What was Telluride like before there were people? Before the ski resort, the mines and even the mountains? The Telluride Historical Museum’s 2015/2016 exhibit, Forces of Nature: Telluride’s Prehistoric Journey, delved into the dramatic and volatile powers that built the region we know today. Visitors uncovered carnivorous Allosaurus dinosaur fossils from the late Jurassic period and discovered what life was like for these fast, muscular reptiles. Visitors dived into the Western Interior Seaway, the shallow sea that covered Colorado and extended from the Gulf of Mexico to the Arctic Ocean. Visitors tested out the principles of Plate Tectonics, handled real Colorado fossils, and saw the gems and minerals formed through millions of years of volcanic activity. Lastly, visitors experienced how the Ice Age and the pressure of glaciers creeping along the valley carved out Telluride and set the scene for the first humans.
Voices of Wartime: Telluride During World War II, explored the history of the Second World War through the unique lens of Telluride residents. A revealing look into how daily life changed—and did not change—during the War, the exhibit utilized the power of oral histories to capture the experiences of local residents and share them with a new generation. Surrounding the stories of Telluride locals during the War were images, artifacts, and newsreels explaining the War as a global conflict in greater depth.
In addition to artifacts in the Museum’s collection and those from local families, the
Museum used its designation as a Smithsonian affiliate to coordinate loans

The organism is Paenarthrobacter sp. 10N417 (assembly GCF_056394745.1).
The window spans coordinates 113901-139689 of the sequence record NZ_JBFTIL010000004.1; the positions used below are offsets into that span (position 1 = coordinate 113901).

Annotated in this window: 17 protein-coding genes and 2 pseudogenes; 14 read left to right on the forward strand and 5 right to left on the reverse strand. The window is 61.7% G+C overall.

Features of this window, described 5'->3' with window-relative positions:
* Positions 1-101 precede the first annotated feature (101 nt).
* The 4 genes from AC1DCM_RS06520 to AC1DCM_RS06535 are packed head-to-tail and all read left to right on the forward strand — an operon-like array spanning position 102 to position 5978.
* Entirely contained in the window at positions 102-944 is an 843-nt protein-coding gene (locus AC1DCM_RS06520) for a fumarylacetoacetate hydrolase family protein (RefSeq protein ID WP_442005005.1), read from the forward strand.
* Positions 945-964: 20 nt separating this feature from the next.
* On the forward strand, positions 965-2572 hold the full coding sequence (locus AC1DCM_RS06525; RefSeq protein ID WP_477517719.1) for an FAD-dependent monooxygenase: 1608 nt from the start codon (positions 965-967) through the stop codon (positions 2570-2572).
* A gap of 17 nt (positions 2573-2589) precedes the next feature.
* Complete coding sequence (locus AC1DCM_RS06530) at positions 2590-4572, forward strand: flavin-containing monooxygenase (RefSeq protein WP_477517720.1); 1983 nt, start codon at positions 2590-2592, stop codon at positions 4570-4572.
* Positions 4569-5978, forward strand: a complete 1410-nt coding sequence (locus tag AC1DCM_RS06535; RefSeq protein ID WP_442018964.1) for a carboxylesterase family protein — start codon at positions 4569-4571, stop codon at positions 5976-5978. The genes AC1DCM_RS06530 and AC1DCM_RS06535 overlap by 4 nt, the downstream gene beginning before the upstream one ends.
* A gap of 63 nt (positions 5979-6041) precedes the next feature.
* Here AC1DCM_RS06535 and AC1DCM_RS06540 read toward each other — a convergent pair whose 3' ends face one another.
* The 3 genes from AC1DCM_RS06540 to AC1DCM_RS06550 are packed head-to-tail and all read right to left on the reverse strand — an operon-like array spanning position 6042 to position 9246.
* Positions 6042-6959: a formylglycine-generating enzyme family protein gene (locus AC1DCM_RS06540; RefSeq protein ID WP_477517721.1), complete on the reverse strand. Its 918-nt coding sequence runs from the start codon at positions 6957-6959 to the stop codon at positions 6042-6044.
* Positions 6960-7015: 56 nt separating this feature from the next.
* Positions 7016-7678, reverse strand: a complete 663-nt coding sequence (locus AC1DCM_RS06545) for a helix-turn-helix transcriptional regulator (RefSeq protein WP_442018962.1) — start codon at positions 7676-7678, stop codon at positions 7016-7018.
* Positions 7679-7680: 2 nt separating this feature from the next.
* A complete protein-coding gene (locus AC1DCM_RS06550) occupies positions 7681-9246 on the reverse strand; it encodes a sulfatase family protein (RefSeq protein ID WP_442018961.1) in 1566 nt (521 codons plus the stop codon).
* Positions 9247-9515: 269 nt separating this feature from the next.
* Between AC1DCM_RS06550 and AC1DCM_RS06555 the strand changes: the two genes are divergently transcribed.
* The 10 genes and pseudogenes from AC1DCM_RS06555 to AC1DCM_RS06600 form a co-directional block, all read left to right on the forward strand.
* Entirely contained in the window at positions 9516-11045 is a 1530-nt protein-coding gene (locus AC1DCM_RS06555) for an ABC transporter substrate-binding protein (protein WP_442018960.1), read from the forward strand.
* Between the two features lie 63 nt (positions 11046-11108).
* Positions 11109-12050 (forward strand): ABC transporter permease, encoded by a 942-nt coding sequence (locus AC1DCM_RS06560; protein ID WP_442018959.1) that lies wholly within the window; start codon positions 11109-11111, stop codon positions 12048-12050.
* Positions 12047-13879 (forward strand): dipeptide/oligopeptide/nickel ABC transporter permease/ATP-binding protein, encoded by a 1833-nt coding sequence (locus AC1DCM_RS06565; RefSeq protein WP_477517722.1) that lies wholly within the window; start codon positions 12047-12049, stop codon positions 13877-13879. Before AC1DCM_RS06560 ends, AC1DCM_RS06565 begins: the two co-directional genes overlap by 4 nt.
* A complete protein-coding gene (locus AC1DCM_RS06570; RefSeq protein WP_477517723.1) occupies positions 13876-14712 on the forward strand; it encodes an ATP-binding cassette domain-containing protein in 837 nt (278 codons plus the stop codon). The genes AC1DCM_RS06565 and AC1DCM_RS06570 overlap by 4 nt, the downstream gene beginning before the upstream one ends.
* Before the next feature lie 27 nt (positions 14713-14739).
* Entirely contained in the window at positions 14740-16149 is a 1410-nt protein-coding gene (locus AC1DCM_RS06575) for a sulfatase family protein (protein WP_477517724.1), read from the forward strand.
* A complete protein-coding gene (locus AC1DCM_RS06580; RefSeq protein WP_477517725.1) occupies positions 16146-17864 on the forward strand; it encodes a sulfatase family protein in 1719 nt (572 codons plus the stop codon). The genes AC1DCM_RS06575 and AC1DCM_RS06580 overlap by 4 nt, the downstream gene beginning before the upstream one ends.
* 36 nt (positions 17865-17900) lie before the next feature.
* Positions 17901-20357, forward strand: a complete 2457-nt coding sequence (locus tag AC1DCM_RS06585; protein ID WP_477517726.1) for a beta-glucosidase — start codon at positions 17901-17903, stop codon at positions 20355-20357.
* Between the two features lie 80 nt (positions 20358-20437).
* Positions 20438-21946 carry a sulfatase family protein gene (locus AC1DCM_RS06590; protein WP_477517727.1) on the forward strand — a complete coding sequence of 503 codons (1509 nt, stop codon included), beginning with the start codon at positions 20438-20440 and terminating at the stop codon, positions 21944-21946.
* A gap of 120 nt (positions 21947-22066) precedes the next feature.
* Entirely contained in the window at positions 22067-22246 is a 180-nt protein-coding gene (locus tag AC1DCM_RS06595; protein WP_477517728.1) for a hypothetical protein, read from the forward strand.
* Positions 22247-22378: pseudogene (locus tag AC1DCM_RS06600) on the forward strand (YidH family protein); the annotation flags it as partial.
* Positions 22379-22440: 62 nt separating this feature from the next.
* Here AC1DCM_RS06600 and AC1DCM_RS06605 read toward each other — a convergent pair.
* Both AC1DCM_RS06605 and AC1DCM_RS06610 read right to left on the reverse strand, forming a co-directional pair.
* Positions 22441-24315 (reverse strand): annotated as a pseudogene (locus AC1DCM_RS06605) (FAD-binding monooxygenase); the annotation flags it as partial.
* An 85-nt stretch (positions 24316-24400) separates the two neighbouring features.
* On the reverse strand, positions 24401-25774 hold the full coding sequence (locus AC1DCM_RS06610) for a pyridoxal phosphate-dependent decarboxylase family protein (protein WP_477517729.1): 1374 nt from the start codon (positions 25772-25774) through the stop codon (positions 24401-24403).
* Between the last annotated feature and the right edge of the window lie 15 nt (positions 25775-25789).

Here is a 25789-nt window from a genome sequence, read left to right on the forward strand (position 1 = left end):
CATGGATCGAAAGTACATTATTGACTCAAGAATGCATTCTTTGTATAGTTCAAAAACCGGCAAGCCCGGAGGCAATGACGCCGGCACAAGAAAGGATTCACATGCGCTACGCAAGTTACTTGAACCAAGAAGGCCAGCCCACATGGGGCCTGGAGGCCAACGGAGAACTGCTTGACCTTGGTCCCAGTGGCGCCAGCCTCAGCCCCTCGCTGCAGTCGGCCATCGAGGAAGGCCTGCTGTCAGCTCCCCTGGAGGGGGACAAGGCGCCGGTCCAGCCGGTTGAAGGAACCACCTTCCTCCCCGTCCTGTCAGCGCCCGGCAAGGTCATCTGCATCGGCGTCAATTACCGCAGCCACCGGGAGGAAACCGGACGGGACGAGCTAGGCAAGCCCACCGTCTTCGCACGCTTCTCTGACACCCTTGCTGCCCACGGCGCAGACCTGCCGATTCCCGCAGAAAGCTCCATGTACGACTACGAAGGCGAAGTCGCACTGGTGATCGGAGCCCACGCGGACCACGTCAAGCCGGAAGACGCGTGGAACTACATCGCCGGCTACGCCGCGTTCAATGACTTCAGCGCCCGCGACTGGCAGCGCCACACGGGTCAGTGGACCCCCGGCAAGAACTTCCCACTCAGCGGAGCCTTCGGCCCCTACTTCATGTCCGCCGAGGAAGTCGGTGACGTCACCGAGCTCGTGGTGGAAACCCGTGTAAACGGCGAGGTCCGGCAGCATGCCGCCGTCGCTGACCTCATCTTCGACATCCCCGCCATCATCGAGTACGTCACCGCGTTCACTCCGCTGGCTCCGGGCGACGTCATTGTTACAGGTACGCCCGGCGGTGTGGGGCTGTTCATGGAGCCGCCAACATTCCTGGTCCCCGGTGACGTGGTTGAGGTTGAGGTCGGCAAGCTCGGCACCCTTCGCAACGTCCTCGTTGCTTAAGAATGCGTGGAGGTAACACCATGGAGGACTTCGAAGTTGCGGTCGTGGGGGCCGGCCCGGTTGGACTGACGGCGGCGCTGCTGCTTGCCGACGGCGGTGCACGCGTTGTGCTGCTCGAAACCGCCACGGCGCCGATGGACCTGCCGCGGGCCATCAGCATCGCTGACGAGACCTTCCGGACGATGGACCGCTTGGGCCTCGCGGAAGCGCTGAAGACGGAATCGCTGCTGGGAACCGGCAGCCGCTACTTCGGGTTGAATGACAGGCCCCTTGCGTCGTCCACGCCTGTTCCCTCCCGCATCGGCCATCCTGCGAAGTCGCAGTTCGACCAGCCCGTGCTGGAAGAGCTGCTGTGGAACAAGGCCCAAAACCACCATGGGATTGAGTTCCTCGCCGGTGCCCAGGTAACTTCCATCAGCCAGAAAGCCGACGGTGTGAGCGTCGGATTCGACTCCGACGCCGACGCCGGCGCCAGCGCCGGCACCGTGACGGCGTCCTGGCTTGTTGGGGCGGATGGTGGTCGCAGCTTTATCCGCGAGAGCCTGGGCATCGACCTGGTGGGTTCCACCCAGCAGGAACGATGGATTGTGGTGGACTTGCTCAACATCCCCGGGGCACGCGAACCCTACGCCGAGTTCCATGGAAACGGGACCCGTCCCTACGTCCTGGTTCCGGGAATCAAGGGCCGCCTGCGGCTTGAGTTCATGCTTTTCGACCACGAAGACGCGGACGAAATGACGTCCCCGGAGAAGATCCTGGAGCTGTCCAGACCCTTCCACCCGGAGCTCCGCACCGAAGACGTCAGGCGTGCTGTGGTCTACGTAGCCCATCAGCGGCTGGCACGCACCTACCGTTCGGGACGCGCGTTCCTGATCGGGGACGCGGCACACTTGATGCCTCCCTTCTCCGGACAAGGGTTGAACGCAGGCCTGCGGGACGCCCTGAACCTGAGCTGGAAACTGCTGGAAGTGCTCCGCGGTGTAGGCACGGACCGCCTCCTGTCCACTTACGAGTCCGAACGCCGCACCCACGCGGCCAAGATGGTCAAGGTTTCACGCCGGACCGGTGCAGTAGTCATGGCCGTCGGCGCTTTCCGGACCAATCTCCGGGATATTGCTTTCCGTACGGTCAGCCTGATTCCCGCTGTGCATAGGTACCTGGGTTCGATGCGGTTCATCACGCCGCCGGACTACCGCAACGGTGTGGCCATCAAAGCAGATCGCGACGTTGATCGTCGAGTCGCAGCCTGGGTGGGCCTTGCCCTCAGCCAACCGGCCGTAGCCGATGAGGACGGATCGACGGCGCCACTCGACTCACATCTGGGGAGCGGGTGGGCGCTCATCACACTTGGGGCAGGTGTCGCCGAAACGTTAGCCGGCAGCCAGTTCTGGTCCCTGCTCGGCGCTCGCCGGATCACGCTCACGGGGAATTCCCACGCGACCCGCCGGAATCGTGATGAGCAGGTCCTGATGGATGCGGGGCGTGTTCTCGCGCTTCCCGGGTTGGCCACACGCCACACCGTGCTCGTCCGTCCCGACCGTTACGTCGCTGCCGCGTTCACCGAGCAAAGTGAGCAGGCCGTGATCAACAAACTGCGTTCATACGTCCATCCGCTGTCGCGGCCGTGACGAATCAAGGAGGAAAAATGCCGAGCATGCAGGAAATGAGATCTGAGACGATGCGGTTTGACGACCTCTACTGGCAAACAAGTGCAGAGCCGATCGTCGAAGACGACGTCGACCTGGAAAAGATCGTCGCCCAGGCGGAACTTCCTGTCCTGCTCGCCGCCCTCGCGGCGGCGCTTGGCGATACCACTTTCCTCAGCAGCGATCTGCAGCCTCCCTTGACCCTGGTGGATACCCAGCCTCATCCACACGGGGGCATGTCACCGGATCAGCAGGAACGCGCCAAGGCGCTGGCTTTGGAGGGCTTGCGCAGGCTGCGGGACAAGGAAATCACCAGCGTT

from other affiliated museums, including the National World War II Museum and the
Chinese American Museum. Other community partners came together for the exhibit,
including the Telluride Daily Planet, Telluride Masons #56, Telluride Elks Lodge #692,
Telluride Rotary, and the American Legion Post 12.
Powerful Currents: Hydroelectricity in the San Juans
Powerful Currents, the Museum’s 2013 annual exhibit, explores the technological innovation behind the development of early hydroelectric projects in the San Juans. The exhibit includes artifacts from Ames Hydroelectric Generating Plant which, in 1891, achieved the first long distance commercial transmission of alternating current in the world, and the technology of early power plants like Ames and later Bridal Veil Falls. A Pelton wheel interactive, made possible by a generous donation from the Telluride Institute, will give visitors a hands-on experience of how water pressure and force is converted into electrical currents. Visitors will see this process in action with the miniature Pelton Wheel that powers a light bulb, and will be able to make their own electricity at our experiments stations.
Sight and Sound: 125 years of art and music in Telluride
Ever hear the sound of a 1903 Gem Roller Organ? Are you curious about the very first painting of the Telluride Valley? Do you want to know Audrey’s story? How is a lithograph made? Telluride is known for its music festivals and art culture, but what about the stories behind them?
Sight and Sound, Telluride Historical Museum’s 2012 annual exhibit, explores Telluride’s rich history of arts and music, from the earliest depictions by settlers and surveyors moving across the American West through the town’s eclectic group of artists, poets, and musicians of today.
Layin’ Down the Law: Telluride Lawmen, Outlaws, and Crimes
In 1889, Butch Cassidy robbed his first bank in Telluride, lawmen were considered gunslingers, and the town had 10 saloons and no church. Miners, cowboys and rustlers all found recluse in “the town without a bellyache,” and the outlaws rode through town with guns “a blazin.’”
From the time Telluride became a town in 1878 to the current peaceful destination it is today, Telluride has had its fair share of crime, thieving outlaws, and lawmen who kept order—sometimes.